I just began reading Brownfield Application Development in .Net and came across a statement that I found very interesting. "We Don't Need Another Hero" The book does an awesome job describing something called the "Hero Programmer Syndrome". This is defined as someone who will do whatever it takes to meet ridiculous deadlines. They may come
Earlier in the year I made a list of goals I wanted to accomplish this year and decided to publish my progress periodically here…to produce some sort of accountability. And as usual, seeing Darrell’s update made me realize that it’s been way to long since my last update! Technical Goals Read the following books: Patterns
Kevin wrote an interesting post in which he expressed his concern for the anemic state of the .Net developer community when compared to that of other communities. I started jotting down a response and saw I was getting carried away so I thought I'd post my thoughts here instead. I heard a comment a couple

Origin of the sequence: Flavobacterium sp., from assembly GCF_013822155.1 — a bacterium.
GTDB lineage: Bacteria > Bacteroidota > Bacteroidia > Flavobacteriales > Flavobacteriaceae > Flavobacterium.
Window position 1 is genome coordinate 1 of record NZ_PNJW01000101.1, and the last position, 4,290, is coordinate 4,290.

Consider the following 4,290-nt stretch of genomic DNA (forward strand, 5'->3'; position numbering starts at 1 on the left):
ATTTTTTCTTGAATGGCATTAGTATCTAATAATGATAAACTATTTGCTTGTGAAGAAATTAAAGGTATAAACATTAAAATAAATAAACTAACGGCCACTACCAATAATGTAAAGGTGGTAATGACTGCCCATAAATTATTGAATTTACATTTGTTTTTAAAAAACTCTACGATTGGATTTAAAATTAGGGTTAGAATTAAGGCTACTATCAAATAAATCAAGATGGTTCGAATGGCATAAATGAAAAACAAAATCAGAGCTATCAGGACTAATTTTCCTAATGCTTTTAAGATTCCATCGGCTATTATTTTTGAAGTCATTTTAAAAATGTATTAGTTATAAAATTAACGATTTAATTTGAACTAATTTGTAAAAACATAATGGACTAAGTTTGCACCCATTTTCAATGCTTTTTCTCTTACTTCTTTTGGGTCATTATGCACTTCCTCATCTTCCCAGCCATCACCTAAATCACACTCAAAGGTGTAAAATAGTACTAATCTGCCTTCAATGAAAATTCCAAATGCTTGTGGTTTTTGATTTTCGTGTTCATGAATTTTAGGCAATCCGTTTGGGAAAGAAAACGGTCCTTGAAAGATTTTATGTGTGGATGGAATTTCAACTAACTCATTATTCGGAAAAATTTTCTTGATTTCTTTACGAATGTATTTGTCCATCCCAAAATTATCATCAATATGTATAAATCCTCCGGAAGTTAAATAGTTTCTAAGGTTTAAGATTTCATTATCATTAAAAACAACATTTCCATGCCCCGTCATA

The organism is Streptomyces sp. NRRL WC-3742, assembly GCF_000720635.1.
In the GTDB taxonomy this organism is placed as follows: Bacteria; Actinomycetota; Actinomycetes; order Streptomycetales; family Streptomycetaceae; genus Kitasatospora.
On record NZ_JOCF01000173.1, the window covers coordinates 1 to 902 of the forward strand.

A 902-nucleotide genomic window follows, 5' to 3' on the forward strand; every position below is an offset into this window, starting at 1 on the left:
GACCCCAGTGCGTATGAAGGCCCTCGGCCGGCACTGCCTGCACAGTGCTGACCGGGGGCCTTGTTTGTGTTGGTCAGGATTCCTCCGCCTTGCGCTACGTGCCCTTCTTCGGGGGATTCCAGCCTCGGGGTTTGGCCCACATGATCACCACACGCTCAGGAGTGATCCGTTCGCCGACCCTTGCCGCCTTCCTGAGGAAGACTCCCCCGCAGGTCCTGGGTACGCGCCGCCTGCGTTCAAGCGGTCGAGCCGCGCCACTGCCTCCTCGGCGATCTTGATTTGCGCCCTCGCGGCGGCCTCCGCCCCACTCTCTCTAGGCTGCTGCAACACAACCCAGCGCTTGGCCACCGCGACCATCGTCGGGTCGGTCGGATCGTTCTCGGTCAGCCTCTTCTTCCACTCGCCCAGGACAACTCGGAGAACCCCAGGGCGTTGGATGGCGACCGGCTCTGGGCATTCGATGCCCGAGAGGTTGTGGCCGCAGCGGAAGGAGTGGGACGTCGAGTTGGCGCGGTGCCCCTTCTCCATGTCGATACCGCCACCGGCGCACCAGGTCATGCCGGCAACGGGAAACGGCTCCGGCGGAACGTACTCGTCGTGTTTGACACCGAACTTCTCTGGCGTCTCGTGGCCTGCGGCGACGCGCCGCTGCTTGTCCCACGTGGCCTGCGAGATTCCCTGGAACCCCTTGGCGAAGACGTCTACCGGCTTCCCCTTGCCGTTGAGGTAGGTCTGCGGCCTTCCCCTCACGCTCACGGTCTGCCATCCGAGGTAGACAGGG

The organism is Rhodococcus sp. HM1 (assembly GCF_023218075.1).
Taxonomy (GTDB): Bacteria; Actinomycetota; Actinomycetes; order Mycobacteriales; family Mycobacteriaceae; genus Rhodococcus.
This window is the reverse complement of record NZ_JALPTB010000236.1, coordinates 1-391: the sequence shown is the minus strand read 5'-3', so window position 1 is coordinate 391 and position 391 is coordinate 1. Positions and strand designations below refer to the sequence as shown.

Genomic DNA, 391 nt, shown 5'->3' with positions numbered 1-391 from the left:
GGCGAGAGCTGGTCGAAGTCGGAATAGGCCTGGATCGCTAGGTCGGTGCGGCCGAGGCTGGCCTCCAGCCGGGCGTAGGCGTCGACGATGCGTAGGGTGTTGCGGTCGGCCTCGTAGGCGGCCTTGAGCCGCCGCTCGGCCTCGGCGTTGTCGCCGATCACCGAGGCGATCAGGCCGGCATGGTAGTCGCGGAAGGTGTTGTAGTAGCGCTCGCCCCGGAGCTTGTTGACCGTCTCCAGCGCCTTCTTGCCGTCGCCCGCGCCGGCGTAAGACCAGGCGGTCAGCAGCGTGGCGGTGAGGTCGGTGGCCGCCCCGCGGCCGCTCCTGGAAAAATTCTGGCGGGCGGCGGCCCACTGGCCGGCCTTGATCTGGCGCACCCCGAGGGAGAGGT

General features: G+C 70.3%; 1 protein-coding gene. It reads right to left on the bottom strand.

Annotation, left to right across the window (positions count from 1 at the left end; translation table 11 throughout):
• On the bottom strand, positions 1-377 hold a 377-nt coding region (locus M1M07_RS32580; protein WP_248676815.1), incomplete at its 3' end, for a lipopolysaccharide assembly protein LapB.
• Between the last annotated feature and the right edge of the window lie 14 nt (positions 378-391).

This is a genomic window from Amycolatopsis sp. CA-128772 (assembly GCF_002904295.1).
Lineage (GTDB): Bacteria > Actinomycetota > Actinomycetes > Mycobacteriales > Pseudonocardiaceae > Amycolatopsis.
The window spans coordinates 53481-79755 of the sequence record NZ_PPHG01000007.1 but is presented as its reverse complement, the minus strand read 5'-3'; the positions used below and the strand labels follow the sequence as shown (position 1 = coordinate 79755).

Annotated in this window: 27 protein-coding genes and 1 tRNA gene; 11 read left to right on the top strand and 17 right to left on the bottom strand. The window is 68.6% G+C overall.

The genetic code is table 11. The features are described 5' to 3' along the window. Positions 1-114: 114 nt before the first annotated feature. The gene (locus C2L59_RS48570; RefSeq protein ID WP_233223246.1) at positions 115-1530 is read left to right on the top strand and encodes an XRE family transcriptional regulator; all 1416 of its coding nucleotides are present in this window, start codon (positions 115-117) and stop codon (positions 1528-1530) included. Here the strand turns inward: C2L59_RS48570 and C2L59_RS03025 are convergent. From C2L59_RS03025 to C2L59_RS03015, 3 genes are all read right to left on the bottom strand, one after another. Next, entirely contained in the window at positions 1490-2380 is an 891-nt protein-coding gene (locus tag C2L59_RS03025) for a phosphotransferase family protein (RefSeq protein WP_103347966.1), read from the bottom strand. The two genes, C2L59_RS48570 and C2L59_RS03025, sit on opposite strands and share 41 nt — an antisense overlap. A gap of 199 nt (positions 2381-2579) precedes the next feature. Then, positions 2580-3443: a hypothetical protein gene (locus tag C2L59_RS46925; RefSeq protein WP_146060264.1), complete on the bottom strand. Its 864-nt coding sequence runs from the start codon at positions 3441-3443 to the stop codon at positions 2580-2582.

I just saw that Darrell posted his goals progress for the year which reminded me that I promised to do the same. (Thanks for the reminder, Darrell). But before I go over my status, I want to share a quote I heard on twitter today. continuous improvement is a personal thing, if you are "continuously"
January 1st. Usually around this time of year I create a list of pie-in-the-sky resolutions for the new year, although they are almost always forgotten by Valentines Day. Like most people, I start out uber motivated with full intentions of keeping that pace throughout the year. But that eagerness fizzles out as the weeks go
Last week, I had the opportunity to attend one of Jean-Paul Boodhoo's infamous .Net Bootcamps. And it, by far, exceeded it's reputation as one of the most intense (and rewarding) .Net courses available. We started each day at 9:00 AM and the earliest we got out on any night was 11:00. In fact on Thurs.